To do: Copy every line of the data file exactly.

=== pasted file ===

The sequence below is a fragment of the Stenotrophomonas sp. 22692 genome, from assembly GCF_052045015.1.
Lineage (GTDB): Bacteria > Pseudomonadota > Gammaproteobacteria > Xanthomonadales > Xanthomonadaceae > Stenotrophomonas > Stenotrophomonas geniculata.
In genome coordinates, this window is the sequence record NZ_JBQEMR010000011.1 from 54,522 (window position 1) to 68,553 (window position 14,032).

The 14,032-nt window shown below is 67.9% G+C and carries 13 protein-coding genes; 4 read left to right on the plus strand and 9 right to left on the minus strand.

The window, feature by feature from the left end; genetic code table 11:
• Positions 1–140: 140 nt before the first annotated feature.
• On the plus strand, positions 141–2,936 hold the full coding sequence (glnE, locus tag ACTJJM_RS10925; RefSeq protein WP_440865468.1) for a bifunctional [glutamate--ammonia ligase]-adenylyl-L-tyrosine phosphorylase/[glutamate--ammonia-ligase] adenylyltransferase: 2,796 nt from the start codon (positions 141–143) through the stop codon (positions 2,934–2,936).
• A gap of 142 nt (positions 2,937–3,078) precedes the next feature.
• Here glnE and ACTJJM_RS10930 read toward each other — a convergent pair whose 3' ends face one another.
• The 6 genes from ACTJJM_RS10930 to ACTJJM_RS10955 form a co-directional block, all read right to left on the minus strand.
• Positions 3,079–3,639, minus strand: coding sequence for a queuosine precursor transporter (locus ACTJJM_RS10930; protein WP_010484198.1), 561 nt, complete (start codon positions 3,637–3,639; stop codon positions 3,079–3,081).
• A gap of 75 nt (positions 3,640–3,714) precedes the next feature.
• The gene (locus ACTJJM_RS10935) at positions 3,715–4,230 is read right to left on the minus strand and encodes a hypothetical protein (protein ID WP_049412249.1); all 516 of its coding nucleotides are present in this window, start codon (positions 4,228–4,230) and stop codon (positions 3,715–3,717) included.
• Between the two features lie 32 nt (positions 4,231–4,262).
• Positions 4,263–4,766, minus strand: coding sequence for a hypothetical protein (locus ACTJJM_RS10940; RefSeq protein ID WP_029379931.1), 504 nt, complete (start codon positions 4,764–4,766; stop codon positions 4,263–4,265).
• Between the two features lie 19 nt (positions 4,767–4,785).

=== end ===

The sequence below is a fragment of the Stenotrophomonas sp. 22692 genome, from assembly GCF_052045015.1.
Lineage (GTDB): Bacteria > Pseudomonadota > Gammaproteobacteria > Xanthomonadales > Xanthomonadaceae > Stenotrophomonas > Stenotrophomonas geniculata.
In genome coordinates, this window is the sequence record NZ_JBQEMR010000011.1 from 54,522 (window position 1) to 68,553 (window position 14,032).

The 14,032-nt window shown below is 67.9% G+C and carries 13 protein-coding genes; 4 read left to right on the plus strand and 9 right to left on the minus strand.

The window, feature by feature from the left end; genetic code table 11:
• Positions 1–140: 140 nt before the first annotated feature.
• On the plus strand, positions 141–2,936 hold the full coding sequence (glnE, locus tag ACTJJM_RS10925; RefSeq protein WP_440865468.1) for a bifunctional [glutamate--ammonia ligase]-adenylyl-L-tyrosine phosphorylase/[glutamate--ammonia-ligase] adenylyltransferase: 2,796 nt from the start codon (positions 141–143) through the stop codon (positions 2,934–2,936).
• A gap of 142 nt (positions 2,937–3,078) precedes the next feature.
• Here glnE and ACTJJM_RS10930 read toward each other — a convergent pair whose 3' ends face one another.
• The 6 genes from ACTJJM_RS10930 to ACTJJM_RS10955 form a co-directional block, all read right to left on the minus strand.
• Positions 3,079–3,639, minus strand: coding sequence for a queuosine precursor transporter (locus ACTJJM_RS10930; protein WP_010484198.1), 561 nt, complete (start codon positions 3,637–3,639; stop codon positions 3,079–3,081).
• A gap of 75 nt (positions 3,640–3,714) precedes the next feature.
• The gene (locus ACTJJM_RS10935) at positions 3,715–4,230 is read right to left on the minus strand and encodes a hypothetical protein (protein ID WP_049412249.1); all 516 of its coding nucleotides are present in this window, start codon (positions 4,228–4,230) and stop codon (positions 3,715–3,717) included.
• Between the two features lie 32 nt (positions 4,231–4,262).
• Positions 4,263–4,766, minus strand: coding sequence for a hypothetical protein (locus ACTJJM_RS10940; RefSeq protein ID WP_029379931.1), 504 nt, complete (start codon positions 4,764–4,766; stop codon positions 4,263–4,265).
• Between the two features lie 19 nt (positions 4,767–4,785).